I've seen many microcontrollers use pull up or pull down resistors either as a setting for GPIO pins or as part of the hardware.

How do I know if I need a pull up or pull down resistor for a GPIO pin and if I do, how do I know which is right for my application?


3 Answers 3


You need a pull up or pull down resistor on a line of which the voltage level at least sometimes is "unpredictable" - for example, a floating input, but also an I2C line.

If you want the default of the line to be a digital 1, you use a pull up. If you want it to be a digital 0, you use a pull down.

A very typical example is a button. Suppose the software expects a pin to go down when a button is pressed. On the corresponding pin, you use a pull up and the button connects the pin with ground.


In final layout it is also strongly recommended to pull every unused pin to the appropriate level. Do not leave them not connected as it can cause unpredictable behaviour at start time or during the running program.


Whether you pull it up, or down, is really up to you and your project needs.

As mentioned prior

If your code is looking to trigger on a falling edge or a 0, you would want to use a pull up to keep the level high when unused.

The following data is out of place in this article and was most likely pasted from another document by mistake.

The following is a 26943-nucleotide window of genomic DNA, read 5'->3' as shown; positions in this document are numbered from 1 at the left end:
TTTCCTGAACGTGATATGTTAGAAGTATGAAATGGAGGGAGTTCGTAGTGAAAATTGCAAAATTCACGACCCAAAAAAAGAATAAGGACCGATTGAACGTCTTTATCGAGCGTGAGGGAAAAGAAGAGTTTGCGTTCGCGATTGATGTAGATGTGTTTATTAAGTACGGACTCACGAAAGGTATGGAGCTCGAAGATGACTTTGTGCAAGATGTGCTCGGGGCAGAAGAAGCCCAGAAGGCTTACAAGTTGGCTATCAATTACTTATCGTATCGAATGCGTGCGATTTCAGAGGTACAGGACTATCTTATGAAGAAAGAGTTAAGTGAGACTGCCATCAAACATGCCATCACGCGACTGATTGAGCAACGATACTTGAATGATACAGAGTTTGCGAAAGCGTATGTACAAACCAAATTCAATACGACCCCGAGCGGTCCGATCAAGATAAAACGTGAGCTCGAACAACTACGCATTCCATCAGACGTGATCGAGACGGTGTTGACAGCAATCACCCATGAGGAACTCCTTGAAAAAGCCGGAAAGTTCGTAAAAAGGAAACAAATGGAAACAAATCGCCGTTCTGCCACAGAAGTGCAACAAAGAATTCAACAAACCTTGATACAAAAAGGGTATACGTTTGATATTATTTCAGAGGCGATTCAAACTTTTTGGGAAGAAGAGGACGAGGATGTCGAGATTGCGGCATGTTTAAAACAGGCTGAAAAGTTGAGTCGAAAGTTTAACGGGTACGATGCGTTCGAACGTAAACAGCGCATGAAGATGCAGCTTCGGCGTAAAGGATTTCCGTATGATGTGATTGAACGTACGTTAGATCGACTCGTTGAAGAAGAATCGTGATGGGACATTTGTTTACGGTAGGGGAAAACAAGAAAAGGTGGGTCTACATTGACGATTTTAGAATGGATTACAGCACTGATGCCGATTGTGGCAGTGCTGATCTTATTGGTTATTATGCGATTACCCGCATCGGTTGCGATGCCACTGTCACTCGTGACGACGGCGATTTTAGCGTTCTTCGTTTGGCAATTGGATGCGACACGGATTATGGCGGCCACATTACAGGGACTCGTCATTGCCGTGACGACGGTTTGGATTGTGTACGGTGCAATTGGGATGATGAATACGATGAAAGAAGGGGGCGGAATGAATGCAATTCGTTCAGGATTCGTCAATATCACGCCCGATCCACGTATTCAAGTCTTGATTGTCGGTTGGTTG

If your code is looking to trigger on a rising edge or a 1, you would want to use a pull down to keep the potential at 0, util your external source pulls it up.

Now, pulling resistors should have a high ohmic value, enough to overcome the noise you need to eliminate, but not so strong that your external soucre can not overcome it.

Generally, by pulling down you will conserve a few mA of power.

Lets say we have a 5k pull up @ 5v, that is 1mA per pin; when running off of batteries, every mA is precious.

When we pull down, we are generally just burning off the EMF noise, consuming a negligible number of mAs.

  • $\begingroup$ wouldn't a pullup draw nominally no current when the line isn't driven low, and likewise a pulldown waste current when the line is driven high? $\endgroup$
    – John O'M.
    Jul 29, 2015 at 12:17
  • $\begingroup$ Typically a pull up/down resistor is just enough such that the desired "default" signal achieved, typicall Vin or Gnd. To that end, they are typically around 10k or there about, so if you drive the line HIGH while a pull down resistor is connected you only waste Vhigh/10k amps. If Vhigh is 5V, then that amounts to 0.5mA. $\endgroup$
    – Chuck
    Aug 23, 2015 at 19:00

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